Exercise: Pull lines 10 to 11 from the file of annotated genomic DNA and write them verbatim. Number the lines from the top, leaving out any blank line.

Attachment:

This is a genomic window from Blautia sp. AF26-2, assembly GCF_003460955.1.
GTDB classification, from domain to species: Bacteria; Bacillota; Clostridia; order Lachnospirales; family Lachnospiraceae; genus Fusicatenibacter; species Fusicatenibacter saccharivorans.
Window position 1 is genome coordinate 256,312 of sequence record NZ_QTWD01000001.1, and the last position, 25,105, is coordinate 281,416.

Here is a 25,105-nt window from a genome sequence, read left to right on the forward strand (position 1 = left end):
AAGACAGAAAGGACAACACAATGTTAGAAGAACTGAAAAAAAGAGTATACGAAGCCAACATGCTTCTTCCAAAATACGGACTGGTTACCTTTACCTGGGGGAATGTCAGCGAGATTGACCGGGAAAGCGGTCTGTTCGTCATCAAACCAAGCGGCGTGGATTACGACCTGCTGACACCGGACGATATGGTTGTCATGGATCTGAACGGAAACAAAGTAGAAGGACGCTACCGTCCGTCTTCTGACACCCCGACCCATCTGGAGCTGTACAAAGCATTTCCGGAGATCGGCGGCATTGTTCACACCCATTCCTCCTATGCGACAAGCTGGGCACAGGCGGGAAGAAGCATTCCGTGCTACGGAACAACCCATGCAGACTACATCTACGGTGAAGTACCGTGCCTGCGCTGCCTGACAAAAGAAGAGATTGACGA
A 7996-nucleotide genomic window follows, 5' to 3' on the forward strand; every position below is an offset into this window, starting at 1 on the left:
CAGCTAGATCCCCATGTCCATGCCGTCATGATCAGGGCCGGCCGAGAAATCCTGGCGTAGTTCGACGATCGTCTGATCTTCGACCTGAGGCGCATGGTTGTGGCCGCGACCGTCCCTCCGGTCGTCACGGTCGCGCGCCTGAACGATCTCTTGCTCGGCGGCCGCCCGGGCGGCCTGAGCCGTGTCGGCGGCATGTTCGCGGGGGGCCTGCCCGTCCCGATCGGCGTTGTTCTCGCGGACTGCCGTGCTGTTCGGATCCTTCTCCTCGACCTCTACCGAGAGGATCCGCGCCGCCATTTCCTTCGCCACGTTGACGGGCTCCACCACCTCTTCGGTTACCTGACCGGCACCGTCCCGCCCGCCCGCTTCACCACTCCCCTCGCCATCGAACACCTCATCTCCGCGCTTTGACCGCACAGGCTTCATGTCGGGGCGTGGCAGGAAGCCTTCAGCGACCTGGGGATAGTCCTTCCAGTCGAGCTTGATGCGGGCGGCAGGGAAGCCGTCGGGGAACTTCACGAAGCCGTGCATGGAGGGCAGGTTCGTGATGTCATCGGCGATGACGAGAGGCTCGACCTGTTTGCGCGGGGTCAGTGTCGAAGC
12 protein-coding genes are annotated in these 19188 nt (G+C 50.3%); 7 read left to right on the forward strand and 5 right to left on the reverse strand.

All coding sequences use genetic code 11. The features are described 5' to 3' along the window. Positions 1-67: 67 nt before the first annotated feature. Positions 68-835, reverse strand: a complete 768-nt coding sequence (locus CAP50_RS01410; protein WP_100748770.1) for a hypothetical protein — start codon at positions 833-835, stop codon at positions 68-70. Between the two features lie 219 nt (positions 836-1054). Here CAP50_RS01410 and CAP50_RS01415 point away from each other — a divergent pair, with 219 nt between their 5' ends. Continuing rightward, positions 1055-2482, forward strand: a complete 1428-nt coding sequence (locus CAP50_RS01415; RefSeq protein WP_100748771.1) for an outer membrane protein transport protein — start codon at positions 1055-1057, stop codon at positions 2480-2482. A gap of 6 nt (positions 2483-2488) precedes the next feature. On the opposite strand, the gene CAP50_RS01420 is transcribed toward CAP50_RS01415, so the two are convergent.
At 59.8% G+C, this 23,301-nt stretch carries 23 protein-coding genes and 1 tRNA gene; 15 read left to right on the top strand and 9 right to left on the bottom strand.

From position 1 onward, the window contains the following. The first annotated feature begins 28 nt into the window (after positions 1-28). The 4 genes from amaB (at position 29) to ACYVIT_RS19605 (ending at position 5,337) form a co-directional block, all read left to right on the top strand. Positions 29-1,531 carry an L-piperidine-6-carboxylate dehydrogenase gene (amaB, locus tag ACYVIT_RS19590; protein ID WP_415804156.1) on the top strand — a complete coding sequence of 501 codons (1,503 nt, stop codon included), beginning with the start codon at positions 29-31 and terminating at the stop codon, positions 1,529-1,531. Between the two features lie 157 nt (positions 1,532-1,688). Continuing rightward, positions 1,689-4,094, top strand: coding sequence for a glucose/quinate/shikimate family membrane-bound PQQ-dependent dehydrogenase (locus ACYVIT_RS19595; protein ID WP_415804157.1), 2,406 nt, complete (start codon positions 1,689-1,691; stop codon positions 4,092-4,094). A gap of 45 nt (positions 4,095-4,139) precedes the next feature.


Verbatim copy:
At 59.8% G+C, this 23,301-nt stretch carries 23 protein-coding genes and 1 tRNA gene; 15 read left to right on the top strand and 9 right to left on the bottom strand.

From position 1 onward, the window contains the following. The first annotated feature begins 28 nt into the window (after positions 1-28). The 4 genes from amaB (at position 29) to ACYVIT_RS19605 (ending at position 5,337) form a co-directional block, all read left to right on the top strand. Positions 29-1,531 carry an L-piperidine-6-carboxylate dehydrogenase gene (amaB, locus tag ACYVIT_RS19590; protein ID WP_415804156.1) on the top strand — a complete coding sequence of 501 codons (1,503 nt, stop codon included), beginning with the start codon at positions 29-31 and terminating at the stop codon, positions 1,529-1,531. Between the two features lie 157 nt (positions 1,532-1,688). Continuing rightward, positions 1,689-4,094, top strand: coding sequence for a glucose/quinate/shikimate family membrane-bound PQQ-dependent dehydrogenase (locus ACYVIT_RS19595; protein ID WP_415804157.1), 2,406 nt, complete (start codon positions 1,689-1,691; stop codon positions 4,092-4,094). A gap of 45 nt (positions 4,095-4,139) precedes the next feature.